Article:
Playing with Typography
I’ve been playing with typography a bit lately. It’s a surprisingly addictive way to waste time.
I’ve read Robert Bringhurst’s “The Elements of Typographic Style” and I rather liked it. The problem is, of course, once I’ve read it I couldn’t stop thinking about typography.
I know that I do a lot of things very wrong on this website - I use the wrong symbols for quotes, apostrophes, and dashes. I probably use the wrong fonts on the wrong places. That, and a million of other small details.
I don’t necessarily want perfect typography - but I’ve started to try and correct at least the most glaring errors (I know, I know, some might say that the biggest error is using green font on a green background - I obviously disagree about that one). I do like Futura, so I’ve changed the headlines to something vaguely like it (There aren’t that many free geometric fonts to choose from). I’ve also played a bit with the margins and line-heights and that sort of thing.
The result is nowhere near perfect but I do think it’s better than what things looked like before.
One great way to waste even more time is to design a font face. I obviously lack the expertise to do that properly - but that has never stopped me and it won’t now.
There quite a lot of open source font creation tools around - I’ve tried using FontForge, a graphical outline editor, but the version that ships with Debian doesn’t seem to play very well with the tiling window manager I use. It’s also a quite powerful tool - too powerful for beginners like me.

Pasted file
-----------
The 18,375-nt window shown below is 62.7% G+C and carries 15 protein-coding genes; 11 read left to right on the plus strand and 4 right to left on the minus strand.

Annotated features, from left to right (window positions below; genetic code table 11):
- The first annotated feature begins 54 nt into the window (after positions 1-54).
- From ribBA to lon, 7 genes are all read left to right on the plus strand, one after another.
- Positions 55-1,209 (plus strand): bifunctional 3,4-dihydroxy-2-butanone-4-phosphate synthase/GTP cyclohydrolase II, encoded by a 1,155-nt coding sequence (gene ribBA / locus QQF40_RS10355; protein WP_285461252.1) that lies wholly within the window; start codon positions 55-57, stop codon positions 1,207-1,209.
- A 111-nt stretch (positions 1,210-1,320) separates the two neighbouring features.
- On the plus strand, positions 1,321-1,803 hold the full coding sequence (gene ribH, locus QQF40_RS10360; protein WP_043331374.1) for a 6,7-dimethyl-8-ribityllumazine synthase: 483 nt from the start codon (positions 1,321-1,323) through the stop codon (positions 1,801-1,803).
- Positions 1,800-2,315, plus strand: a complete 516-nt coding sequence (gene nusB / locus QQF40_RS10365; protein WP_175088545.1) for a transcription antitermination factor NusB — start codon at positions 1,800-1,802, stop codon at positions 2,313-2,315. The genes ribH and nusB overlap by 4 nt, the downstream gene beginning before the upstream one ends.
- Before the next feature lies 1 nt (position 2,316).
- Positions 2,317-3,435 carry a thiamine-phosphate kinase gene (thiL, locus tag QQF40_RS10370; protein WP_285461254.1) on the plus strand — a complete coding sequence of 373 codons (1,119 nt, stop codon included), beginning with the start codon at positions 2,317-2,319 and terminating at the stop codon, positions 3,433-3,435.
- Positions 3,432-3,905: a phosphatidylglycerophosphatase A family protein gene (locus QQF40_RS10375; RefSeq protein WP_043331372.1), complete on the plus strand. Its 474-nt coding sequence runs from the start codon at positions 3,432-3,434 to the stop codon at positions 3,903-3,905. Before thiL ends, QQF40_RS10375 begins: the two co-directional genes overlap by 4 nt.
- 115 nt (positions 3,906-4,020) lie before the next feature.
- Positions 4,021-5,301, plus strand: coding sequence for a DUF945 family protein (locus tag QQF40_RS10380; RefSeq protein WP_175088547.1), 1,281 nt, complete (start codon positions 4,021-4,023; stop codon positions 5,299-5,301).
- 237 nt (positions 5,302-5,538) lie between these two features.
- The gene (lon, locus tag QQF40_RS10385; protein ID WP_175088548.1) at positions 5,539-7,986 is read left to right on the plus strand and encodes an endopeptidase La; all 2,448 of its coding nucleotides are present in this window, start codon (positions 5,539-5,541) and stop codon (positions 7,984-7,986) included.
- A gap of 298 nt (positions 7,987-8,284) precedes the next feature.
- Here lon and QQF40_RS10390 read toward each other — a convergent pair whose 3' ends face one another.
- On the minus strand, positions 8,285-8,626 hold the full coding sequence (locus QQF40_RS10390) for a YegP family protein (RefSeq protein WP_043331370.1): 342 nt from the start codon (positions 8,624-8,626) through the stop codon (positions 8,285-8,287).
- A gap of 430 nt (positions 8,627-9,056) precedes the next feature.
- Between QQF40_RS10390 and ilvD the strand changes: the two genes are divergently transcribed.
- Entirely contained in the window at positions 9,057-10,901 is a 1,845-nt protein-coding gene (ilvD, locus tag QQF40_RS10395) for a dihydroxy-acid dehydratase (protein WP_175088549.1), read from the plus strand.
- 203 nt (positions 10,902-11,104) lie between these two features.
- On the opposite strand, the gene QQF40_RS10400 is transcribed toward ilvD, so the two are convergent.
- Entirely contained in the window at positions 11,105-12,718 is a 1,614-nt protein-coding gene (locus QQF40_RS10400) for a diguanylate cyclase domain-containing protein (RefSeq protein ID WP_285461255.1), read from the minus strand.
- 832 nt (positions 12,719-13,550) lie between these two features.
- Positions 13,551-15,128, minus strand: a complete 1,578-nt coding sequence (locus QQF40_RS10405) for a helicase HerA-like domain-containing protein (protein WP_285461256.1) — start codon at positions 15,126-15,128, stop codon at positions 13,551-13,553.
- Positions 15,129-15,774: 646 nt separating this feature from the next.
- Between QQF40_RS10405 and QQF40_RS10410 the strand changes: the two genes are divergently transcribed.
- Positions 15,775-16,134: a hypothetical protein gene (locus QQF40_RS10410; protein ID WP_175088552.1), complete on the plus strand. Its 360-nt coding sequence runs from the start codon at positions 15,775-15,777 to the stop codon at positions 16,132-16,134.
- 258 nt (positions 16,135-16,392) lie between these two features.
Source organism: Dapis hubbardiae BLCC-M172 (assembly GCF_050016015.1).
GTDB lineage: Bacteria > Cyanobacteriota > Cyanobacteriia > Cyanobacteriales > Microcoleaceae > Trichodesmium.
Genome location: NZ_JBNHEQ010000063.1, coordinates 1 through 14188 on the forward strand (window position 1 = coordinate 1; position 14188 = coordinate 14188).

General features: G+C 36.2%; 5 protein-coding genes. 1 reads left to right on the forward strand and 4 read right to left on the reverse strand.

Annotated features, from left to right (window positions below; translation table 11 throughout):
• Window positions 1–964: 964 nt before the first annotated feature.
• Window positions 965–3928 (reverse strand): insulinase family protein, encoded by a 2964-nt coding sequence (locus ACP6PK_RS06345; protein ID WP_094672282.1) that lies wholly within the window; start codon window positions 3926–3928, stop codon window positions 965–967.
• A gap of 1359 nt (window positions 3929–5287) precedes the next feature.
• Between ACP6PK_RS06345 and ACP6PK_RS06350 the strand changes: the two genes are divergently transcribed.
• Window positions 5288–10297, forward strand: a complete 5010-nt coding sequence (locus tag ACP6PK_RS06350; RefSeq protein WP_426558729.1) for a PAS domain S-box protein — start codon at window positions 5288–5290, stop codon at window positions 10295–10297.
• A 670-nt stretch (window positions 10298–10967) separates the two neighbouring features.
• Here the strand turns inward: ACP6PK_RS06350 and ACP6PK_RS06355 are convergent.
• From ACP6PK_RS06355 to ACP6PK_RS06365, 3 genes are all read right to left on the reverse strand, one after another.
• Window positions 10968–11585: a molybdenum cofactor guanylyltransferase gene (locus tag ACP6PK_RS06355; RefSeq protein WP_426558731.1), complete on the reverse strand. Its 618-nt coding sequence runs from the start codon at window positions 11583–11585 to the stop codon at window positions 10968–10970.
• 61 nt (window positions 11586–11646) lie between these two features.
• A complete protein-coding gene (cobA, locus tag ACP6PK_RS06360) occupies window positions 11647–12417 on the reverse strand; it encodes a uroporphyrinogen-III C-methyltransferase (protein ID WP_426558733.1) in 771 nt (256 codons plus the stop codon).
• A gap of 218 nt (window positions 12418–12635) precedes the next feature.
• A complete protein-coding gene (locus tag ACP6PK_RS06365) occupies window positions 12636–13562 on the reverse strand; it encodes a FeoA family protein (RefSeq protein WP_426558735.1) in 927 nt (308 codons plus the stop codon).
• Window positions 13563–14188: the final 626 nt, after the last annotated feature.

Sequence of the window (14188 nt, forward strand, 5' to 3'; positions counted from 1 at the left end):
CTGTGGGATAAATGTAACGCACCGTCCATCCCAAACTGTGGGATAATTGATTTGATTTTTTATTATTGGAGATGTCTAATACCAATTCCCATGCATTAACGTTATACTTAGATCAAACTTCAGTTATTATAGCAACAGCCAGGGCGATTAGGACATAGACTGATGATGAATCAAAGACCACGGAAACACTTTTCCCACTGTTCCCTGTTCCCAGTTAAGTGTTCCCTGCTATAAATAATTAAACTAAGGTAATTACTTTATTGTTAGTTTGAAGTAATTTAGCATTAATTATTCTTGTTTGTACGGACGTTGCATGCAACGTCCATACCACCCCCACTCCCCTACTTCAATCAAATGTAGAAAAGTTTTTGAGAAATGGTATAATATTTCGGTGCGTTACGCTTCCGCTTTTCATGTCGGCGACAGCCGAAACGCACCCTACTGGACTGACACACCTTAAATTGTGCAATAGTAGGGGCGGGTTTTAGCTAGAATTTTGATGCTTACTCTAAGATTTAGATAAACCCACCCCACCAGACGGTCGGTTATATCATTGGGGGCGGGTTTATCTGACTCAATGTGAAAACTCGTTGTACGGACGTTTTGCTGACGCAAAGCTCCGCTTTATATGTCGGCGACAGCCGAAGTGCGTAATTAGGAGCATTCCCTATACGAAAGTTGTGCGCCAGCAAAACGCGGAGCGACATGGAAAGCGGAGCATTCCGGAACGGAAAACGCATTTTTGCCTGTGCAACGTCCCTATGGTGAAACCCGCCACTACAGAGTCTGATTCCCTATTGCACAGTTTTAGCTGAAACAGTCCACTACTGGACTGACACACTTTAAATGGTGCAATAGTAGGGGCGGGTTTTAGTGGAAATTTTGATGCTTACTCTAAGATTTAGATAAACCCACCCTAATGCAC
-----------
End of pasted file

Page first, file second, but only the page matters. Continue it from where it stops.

I have then briefly looked at METAFONT, Donald Knuth’s font programming language. But while the concept is quite nice and easy things are surprisingly easy to achieve, the whole system is much too involved for my needs.
I don’t want to become a font designer, I just want to play around with a few parameters.
And, as luck would have it, I’ve just found a tool that does exactly that:
metaflop, a web-based graphical user interface for METAFONT. Including webfont export.
I’ve only found that thing an hour ago and I can’t stop playing with it. It’s really well made, and you don’t have to know anything about fonts to use it. It’s a lot of fun.
Well, only if you use the same strange definition of “fun” as I do, of course.
Previously: Tacit Programming in Racket, Part 2
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The machine thinks that the Web-Log entries Playing with Typography, 26th Ludum Dare - Postmortem, and Purely Functional Games might be related to the topic so eloquently discussed above. The machine is sometimes right.